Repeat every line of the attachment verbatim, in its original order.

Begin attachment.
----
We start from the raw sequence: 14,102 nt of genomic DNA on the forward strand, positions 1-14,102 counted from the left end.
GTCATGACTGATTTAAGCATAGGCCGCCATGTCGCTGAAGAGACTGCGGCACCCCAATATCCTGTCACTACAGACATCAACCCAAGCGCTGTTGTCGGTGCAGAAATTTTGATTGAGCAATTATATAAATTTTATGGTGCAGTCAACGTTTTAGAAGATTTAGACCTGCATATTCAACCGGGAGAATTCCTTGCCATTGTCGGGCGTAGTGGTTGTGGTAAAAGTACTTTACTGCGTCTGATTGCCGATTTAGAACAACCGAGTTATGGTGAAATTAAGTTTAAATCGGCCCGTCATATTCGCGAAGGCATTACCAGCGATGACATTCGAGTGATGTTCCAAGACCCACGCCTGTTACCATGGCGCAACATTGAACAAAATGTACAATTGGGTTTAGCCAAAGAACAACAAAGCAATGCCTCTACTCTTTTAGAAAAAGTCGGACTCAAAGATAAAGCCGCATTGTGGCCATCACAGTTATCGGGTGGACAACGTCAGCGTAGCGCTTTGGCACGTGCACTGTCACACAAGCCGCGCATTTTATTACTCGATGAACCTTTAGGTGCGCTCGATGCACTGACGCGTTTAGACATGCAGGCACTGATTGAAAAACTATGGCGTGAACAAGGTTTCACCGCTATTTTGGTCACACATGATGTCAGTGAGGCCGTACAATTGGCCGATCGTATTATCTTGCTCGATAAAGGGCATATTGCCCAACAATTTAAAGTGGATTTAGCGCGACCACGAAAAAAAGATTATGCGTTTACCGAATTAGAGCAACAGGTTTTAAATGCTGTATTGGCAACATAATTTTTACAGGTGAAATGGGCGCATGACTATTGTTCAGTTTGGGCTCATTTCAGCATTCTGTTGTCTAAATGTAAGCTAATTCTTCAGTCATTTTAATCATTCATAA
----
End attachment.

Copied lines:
We start from the raw sequence: 14,102 nt of genomic DNA on the forward strand, positions 1-14,102 counted from the left end.
GTCATGACTGATTTAAGCATAGGCCGCCATGTCGCTGAAGAGACTGCGGCACCCCAATATCCTGTCACTACAGACATCAACCCAAGCGCTGTTGTCGGTGCAGAAATTTTGATTGAGCAATTATATAAATTTTATGGTGCAGTCAACGTTTTAGAAGATTTAGACCTGCATATTCAACCGGGAGAATTCCTTGCCATTGTCGGGCGTAGTGGTTGTGGTAAAAGTACTTTACTGCGTCTGATTGCCGATTTAGAACAACCGAGTTATGGTGAAATTAAGTTTAAATCGGCCCGTCATATTCGCGAAGGCATTACCAGCGATGACATTCGAGTGATGTTCCAAGACCCACGCCTGTTACCATGGCGCAACATTGAACAAAATGTACAATTGGGTTTAGCCAAAGAACAACAAAGCAATGCCTCTACTCTTTTAGAAAAAGTCGGACTCAAAGATAAAGCCGCATTGTGGCCATCACAGTTATCGGGTGGACAACGTCAGCGTAGCGCTTTGGCACGTGCACTGTCACACAAGCCGCGCATTTTATTACTCGATGAACCTTTAGGTGCGCTCGATGCACTGACGCGTTTAGACATGCAGGCACTGATTGAAAAACTATGGCGTGAACAAGGTTTCACCGCTATTTTGGTCACACATGATGTCAGTGAGGCCGTACAATTGGCCGATCGTATTATCTTGCTCGATAAAGGGCATATTGCCCAACAATTTAAAGTGGATTTAGCGCGACCACGAAAAAAAGATTATGCGTTTACCGAATTAGAGCAACAGGTTTTAAATGCTGTATTGGCAACATAATTTTTACAGGTGAAATGGGCGCATGACTATTGTTCAGTTTGGGCTCATTTCAGCATTCTGTTGTCTAAATGTAAGCTAATTCTTCAGTCATTTTAATCATTCATAA